When we talk about grad rates, the discussion immediately centers on high schools. Drop-out factories and GEDs. Dual enrollment and AP/IB. ELLs and special needs. For most, graduation rates are simply a K-12 game.
Two years ago, though, President Obama declared that the United States would produce the highest percentage of college graduates in the world by the year 2020. In the course of this declaration, many uncovered U.S. education’s dirty little secret. College grad rates are atrocious. At many campuses, particularly our state colleges and universities, the norm is a six-year graduation rate (meaning giving students six years to graduate from a four-year program) south of 60 percent.
Yesterday, the Obama Administration decided to take a step forward in its confrontation of postsecondary drop-outs. Citing a need to graduate 8 million more college students by 2020, Vice President Joe Biden announced new funding to deal with college graduation issues.
The announcement included $20 million to colleges to “implement plans that can increase success and improve productivity in postsecondary schools.” It also proposed $123 million competitive funds to “support programs that embrace innovative practices” in higher education. A proposed College Completion Incentive Grant programs throws another $50 million in the kitty for IHEs “undertaking reforms that produce more college graduates.” The full package is being referred, by some, as a Race to the Top for higher education.
Let there no mistake. The mission and goals articulated by Vice President Biden are both noble and necessary. Billions of dollars are underutilized each and every year by students who enroll for a first year of college, but never return for a second. And that is just in grant money, not including loans or savings. After decades of preaching the importance of a college education, it is high time we started putting our money behind a sermon on the importance of actually earning the sheepskin.
The problem with such an ambitious and well-meaning agenda, though, is data. In that, we have very little data, and the data we have is pretty poor. The U.S. Department of Education captures higher ed data through the Integrated Postsecondary Education Data System — or IPEDS — but such data is self-reported by the colleges and universities themselves (and many colleges actually disavow the very data they provide). if a student drops out of our institution and re-enrolls in another, we have no idea. We know college A has a dropout. We know college B has an enrollee. But our data systems don’t let us know that that dropout/enrollee is the same person. Put simply, IPEDS is the best, worst, and only higher ed data system we have.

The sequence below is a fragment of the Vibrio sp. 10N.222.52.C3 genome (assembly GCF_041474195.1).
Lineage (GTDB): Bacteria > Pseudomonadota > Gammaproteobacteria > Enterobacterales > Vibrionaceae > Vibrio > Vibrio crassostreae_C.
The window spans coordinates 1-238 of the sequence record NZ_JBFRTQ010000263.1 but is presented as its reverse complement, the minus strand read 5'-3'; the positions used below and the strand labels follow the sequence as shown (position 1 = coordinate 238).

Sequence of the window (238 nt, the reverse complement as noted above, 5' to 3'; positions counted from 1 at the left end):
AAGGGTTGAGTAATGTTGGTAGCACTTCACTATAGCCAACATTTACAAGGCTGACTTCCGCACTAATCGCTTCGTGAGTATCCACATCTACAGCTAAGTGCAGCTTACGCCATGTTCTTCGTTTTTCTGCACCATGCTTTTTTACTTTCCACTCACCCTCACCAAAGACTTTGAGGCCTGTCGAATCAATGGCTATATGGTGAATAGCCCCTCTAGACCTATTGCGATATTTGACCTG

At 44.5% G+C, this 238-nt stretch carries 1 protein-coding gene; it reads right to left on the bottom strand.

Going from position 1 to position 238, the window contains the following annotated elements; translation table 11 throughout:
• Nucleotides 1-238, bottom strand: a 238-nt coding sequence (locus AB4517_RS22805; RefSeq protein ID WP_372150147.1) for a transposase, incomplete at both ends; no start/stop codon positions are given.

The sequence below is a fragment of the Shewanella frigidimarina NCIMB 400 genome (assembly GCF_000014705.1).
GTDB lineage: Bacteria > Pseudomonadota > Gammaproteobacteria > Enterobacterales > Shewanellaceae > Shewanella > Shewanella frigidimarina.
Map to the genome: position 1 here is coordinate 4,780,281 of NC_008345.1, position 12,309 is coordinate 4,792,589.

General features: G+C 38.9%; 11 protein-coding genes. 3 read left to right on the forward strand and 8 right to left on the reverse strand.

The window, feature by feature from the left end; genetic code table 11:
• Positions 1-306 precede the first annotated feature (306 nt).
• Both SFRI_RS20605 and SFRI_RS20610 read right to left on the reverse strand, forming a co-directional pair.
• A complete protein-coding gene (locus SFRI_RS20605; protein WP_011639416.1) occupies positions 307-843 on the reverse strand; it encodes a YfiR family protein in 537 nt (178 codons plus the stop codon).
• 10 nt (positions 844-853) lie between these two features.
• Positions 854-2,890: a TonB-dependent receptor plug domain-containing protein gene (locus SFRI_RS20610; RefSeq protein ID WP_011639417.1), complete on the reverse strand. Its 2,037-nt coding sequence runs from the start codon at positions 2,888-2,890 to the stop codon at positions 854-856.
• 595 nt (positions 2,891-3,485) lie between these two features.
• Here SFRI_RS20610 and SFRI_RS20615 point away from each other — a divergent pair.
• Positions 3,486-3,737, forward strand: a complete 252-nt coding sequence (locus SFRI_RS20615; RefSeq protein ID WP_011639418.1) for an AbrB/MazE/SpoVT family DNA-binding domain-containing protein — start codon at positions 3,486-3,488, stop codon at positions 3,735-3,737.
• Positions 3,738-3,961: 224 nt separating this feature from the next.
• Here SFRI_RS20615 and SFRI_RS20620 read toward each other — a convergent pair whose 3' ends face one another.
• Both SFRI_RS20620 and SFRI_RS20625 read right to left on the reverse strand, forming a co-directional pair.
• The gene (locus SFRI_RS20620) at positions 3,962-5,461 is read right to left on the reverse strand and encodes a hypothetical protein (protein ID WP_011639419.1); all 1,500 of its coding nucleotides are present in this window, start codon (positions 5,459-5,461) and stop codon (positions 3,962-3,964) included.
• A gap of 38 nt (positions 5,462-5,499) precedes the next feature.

Last fall, I was fortunate to work on the development of College Measures, a website developed by American Institutes for Research and former NCES Commissioner (and thus IPEDS overseer) Mark Schneider. Using IPEDS and other higher ed data sources, College Measures places a magnifying glass to key outcome measures for more than 1,500 four-year colleges and universities across the nation. The results are startling.
The U.S. college graduation rate is just 57.6%, with public colleges posting a 55.1% grad rate and for-profits posting a 16.6% grad rate. The first retention rate (meaning first-year students who return for a second year of college) is just 78.4% nationally. That’s right. More than four in 10 students enrolled in college won’t earn their diplomas. And nearly a quarter of students who started college this past fall won’t return for year two this fall. And don’t even get me started on what you see for particular IHEs.
Why are these numbers, as well as the wealth of information on state and individual institution performance found on College Measures, so important?
Baseball philosopher Yogi Berra is famous for saying, “If you don’t know where you are going, you might just get there.” While this may be true for baseball, it is the furthest thing from the truth in education, particularly higher education. Noble goals, without the data to support them, are destined to fail. If we are serious about improving college graduation rates, we need to be crystal clear on current numbers, current problems, and the general state of affairs. if IHEs are going to innovate and reform, they need a clear understanding of the available data, need to determine the additional data necessary to declare mission accomplished, and then need to actually gather AND ANALYZE that subsequent data to truly determine the impact and return on investment.
Unfortunately, many of our colleges and universities just aren’t in a position to undertake such data efforts. Initiatives like College Measures or Education Trust’s College Results Online are essential data pieces for connecting the rhetorical goals articulated by the President and Vice President with the realities happening on college campuses throughout the nation. We know where we want to go when it comes to college grad rates. But it’ll take us good data (and good people to analyze and interpret that data) to actually get us there.